I also like the friendship between Erna and Hetty, how Erna acted as a true best friend, helping Hetty out during the difficult times Hetty was facing. It also warms up your heart that not all people support Hitler or his policies, like Erna’s family for example, who are willing to help the Jews and others who are persecuted to escape. I also like the part about children, being separated from their parents and were shipped to England for safety until they will be reunited again, which actually happened in real life (known as Kindertransport). But the most emotional of all is the night of Kristallnacht, the part where Hetty tried to save Walter. It also break your heart that people watch helplessly at the burning synagogues and Jews thrown out of the streets. It was actually too emotional to read since you know it really happened on the night of November 9th 1938.

Germans reminded to never forget at Kristallnacht events | News ...

I also like the romantic relationship between Walter and Hetty, risking probably their own lives, especially about the fact that it was illegal for any German to have a sexual relationship with each other. I like how they care for each other, how to me it was like a modern “Romeo and Juliet” story. The author has very well written about their forbidden romance and as a reader you feel worried and hoped that they will not get caught. Just another thing, you feel disgusted at how Nazis are so into the racial purity that they would do anything to keep their race pure.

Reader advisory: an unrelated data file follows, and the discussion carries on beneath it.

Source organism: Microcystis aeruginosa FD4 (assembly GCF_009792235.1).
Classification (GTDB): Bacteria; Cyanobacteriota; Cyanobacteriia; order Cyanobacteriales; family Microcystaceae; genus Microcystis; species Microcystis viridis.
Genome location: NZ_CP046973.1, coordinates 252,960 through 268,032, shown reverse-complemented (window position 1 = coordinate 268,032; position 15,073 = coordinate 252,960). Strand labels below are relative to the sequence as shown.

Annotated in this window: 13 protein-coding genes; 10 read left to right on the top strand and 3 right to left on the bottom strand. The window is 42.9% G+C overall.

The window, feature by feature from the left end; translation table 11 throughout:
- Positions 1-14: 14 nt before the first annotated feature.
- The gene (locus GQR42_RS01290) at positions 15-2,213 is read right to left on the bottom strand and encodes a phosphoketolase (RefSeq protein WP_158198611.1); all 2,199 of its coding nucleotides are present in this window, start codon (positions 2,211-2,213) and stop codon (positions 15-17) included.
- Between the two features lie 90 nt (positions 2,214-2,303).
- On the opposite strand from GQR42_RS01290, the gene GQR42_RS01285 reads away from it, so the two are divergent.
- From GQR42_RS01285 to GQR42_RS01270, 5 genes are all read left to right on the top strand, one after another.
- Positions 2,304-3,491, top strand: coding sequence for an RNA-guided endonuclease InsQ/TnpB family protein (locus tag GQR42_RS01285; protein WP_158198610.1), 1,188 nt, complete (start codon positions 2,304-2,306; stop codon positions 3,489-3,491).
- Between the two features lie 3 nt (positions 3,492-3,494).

Most of all, I really like the ending.

Overall, the author seemed to have done tremendous research on this book, and did a good job of making the reader engage into the story. To many of us, this book serves as a history lesson to all of us. reminding us about the horrors of the Nazi rule. It was actually heartbreaking and emotional to read. Worth five stars!

P.S. The U.S. Version is known as Daughter of Reich.

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One thought on “Daughter of Reich – Book Review

  1. Pingback: The Ice Cream Book Tag – Tropical Girl Reads